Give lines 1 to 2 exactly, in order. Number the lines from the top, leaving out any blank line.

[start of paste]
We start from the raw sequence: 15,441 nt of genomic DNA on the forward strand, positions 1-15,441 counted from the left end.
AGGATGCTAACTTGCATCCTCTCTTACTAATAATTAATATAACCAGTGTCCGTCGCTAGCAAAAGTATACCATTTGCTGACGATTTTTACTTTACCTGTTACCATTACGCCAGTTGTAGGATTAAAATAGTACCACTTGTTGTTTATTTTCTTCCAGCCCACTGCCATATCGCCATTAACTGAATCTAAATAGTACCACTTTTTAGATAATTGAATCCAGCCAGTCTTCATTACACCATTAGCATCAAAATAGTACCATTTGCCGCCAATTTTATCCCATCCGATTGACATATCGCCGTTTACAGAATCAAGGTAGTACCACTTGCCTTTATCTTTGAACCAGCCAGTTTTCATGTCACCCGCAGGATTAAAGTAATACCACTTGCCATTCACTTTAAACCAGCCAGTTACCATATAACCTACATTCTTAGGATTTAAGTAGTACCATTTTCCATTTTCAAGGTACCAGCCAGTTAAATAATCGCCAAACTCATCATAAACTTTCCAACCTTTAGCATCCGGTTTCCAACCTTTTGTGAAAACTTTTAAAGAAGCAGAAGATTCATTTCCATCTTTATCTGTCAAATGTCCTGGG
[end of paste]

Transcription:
We start from the raw sequence: 15,441 nt of genomic DNA on the forward strand, positions 1-15,441 counted from the left end.
AGGATGCTAACTTGCATCCTCTCTTACTAATAATTAATATAACCAGTGTCCGTCGCTAGCAAAAGTATACCATTTGCTGACGATTTTTACTTTACCTGTTACCATTACGCCAGTTGTAGGATTAAAATAGTACCACTTGTTGTTTATTTTCTTCCAGCCCACTGCCATATCGCCATTAACTGAATCTAAATAGTACCACTTTTTAGATAATTGAATCCAGCCAGTCTTCATTACACCATTAGCATCAAAATAGTACCATTTGCCGCCAATTTTATCCCATCCGATTGACATATCGCCGTTTACAGAATCAAGGTAGTACCACTTGCCTTTATCTTTGAACCAGCCAGTTTTCATGTCACCCGCAGGATTAAAGTAATACCACTTGCCATTCACTTTAAACCAGCCAGTTACCATATAACCTACATTCTTAGGATTTAAGTAGTACCATTTTCCATTTTCAAGGTACCAGCCAGTTAAATAATCGCCAAACTCATCATAAACTTTCCAACCTTTAGCATCCGGTTTCCAACCTTTTGTGAAAACTTTTAAAGAAGCAGAAGATTCATTTCCATCTTTATCTGTCAAATGTCCTGGG